On August 25, Pellpropco asked the Federal Court of Appeals to issue a stay while it awaits a response to an application for leave to appeal the CRTC ruling, and with just hours to go before CHSC’s death sentence, the appeals court granted the stay. In its ruling, the appeals court concluded that “The Crown has not alleged any specific harm to the Crown or the public interest that could result if Pellpropco is permitted to continue its broadcasting activities pending the disposition of its application for leave to appeal.”
A Crown response to the application for leave to appeal is due September 13, and it now seems likely that CHSC will continue to pursue legal options to stay on the air despite the CRTC’s decision not to renew its license. Among the precedents being cited by CHSC is the case of Genec Communications and CHOI (98.1 Quebec City), the last time the CRTC attempted to pull a station’s license.
Back then, the issue was purely one of content – CHOI had run afoul of CRTC standards with its outspoken morning show – and there was a considerable amount of public pressure helping to push higher levels of the Canadian government to overturn the CRTC’s decision and allow CHOI to remain on the air under a new licensee. In CHSC’s case, the CRTC has amassed plenty of evidence suggesting that Pellpropco is unwilling to abide by some of the most basic tenets of Canadian broadcast licensing (including an unauthorized change of studio location and programming language), and it’s not clear that CHSC has anywhere near the kind of political influence that CHOI did.
*We begin our PENNSYLVANIA news up in the state’s northwestern corner, where WWCB (1370 Corry) has picked up a venerable set of calls, WHYP. That callsign spent many decades on the air in nearby North East, where the inimitable James Brownyard ran a one-man operation on AM 1530 (now Mercyhurst College’s WYNE) and FM 100.9 (now WRKT), distinguished by his gravelly-voiced IDs and the occasional sound of a record running out while Brownyard was out mowing the lawn.
As of last week, “WHYP” is back on the air, attached to an oldies format on 1370 that’s being operated by Vilkie Communications, which also owns WMVL (101.7 Linesville) over in the Meadville market. The FM is “Cool 101.7,” and the AM is now “Cool 1370.”
*As eastern MASSACHUSETTS and RHODE ISLAND breathe deep sighs of relief at having dodged the brunt of Hurricane Earl, two broadcast groups are learning that they’ll get one of the last open FM channels in the area, as long as they’re prepared to share time.
The FCC considered 13 competing applications in a mutually-exclusive group that stretched from Palmer and Ware, Massachusetts down to northern Rhode Island, and when the dust settled, two applications for 91.5 – one from St. Joseph’s Radio Station Inc. for Pascoag and another from Providence Community Radio for Harrisville – ended up tied under the FCC’s point system. Each received a “tentative preference,” but they’ll be required to come up with a time-sharing agreement before they can receive construction permits for the new signals.
(Among the losing applicants were some big names – Boston’s WBUR sought a new signal in Ware, while Bryant University had applied for Pascoag and Rhode Island Public Radio for Woonsocket.)
*With the impending end of business talk on WBIX (1060 Natick, soon to be Catholic WQOM), some of the station’s program lineup is finding new homes elsewhere on the AM dial. That includes Barry Armstrong, who’s taking his financial talk down the dial to WRKO (680), where he’ll displace an hour of Charley Manning’s midday show for the noon-1 PM “Lunch Money with Barry Armstrong” beginning later this week.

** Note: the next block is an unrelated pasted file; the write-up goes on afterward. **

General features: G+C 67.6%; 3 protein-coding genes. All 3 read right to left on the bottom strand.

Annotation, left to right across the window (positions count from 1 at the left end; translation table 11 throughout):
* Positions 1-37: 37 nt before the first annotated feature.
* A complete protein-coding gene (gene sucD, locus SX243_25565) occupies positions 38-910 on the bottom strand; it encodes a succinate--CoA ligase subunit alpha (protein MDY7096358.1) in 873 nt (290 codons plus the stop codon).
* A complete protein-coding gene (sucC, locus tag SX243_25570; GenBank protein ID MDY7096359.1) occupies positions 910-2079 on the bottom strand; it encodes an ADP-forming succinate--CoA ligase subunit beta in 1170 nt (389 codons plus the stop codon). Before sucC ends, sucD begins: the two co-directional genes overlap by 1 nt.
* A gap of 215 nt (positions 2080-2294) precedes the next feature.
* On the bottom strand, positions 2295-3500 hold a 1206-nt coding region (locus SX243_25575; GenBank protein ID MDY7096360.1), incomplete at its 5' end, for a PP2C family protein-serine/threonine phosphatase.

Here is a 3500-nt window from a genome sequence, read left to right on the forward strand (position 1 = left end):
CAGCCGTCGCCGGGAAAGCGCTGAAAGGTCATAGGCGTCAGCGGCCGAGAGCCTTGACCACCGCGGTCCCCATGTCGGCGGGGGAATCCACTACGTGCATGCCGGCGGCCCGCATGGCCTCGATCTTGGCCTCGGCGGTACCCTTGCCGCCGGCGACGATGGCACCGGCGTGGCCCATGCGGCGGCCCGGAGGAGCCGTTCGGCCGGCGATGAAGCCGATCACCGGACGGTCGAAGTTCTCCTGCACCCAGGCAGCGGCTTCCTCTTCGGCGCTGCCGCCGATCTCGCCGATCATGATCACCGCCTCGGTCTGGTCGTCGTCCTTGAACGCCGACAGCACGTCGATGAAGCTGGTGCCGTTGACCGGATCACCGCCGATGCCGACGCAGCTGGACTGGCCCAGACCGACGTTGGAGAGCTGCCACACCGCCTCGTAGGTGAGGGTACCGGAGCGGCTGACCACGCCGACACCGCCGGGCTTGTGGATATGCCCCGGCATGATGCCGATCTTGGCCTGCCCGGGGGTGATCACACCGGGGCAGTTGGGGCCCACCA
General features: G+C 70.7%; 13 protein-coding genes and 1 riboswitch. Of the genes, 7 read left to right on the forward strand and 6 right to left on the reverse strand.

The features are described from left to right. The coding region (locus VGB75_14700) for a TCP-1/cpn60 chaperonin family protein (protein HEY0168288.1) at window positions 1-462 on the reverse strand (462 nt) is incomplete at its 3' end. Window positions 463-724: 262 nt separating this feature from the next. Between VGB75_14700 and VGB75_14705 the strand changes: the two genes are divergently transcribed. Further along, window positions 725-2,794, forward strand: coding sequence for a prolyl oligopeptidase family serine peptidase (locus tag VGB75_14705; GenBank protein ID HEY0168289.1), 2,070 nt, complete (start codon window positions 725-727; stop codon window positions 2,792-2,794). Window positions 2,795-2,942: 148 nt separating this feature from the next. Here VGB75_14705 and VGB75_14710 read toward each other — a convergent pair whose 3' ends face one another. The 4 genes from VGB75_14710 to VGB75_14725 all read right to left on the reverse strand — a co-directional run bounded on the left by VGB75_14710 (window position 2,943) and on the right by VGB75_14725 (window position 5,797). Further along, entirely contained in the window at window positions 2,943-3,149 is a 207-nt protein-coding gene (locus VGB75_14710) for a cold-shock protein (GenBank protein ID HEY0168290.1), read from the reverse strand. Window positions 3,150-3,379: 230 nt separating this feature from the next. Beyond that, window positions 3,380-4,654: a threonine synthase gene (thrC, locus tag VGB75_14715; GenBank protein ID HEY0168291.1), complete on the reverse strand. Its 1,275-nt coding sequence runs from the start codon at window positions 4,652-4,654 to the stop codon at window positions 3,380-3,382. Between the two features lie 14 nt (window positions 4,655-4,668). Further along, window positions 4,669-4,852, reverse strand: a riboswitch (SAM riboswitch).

Ten Years Ago: September 5, 2005
It’s been a busy week for Hall Communications – first, the Connecticut format changes we told you about in our last issue, and now a major station purchase in the Burlington, VERMONT market. Hall was already a major player in town, with market-leading country giant WOKO (98.9 Burlington), standards WJOY (1230 Burlington) and oldies WKOL (105.1 Plattsburgh NY). Now, for $17 million, it’s adding Burlington Broadcasters’ two stations – classic rock WIZN (106.7 Vergennes) and modern rock WBTZ (99.9 Plattsburgh). (WBTZ is actually still owned by Plattsburgh Broadcasters, and Hall assumes Burlington’s right to purchase the station, as well as an LMA until the sale closes.) Hall says it won’t change anything at WIZN and WBTZ, and we tend to take that statement more seriously when Hall’s involved. The stations will stay at their current home on the south edge of downtown Burlington, too.
Meanwhile over at Steve Silberberg’s stations, WXAL (93.7 Addison) takes its new calls WUSX this week. Those calls come over from 105.7 Campton NH, which changes calls to WLKC, which was the old call on Silberberg’s 103.3 Waterbury VT. And the circle goes round…
A station sale in MAINE: Franklin Broadcasting is selling WKTJ (99.3 Farmington) to Clearwater Communications for $450,000. Clearwater brokers WSKW/WCTB/WHQO in Skowhegan from Mountain Wireless.
There’s a station sale to report in MASSACHUSETTS, as well, where William J. Macek’s Central Broadcasting Company is paying Liveair Communications $795,000 for WEIM (1280 Fitchburg). Macek’s a familiar name in central Massachusetts; he used to own WINQ in Winchendon (and was a DJ on WLLH in Lowell years ago, too, as “Bill Maxwell.”)
Our NEW YORK news kicks off with a brand-new tower – three of them, in fact! The steel is beginning to rise at WOR (710)’s new site in New Jersey’s Meadowlands. The tower raising will continue through the next couple of months, according to CE Kerry Richards. Right now, just a couple of segments of one tower are up, but all the pieces for the first of three 658-foot towers (made by Indiana’s Central Tower) are in place at the site just north of WOR’s existing plant in Lyndhurst, N.J. The transmitter building’s finished, too, and inside it two brand-new Harris 3DX50 transmitters, along with a phasor, ATUs and other goodies await installation.
Fifteen Years Ago: September 4, 2000
Twenty Years Ago: September 4, 1995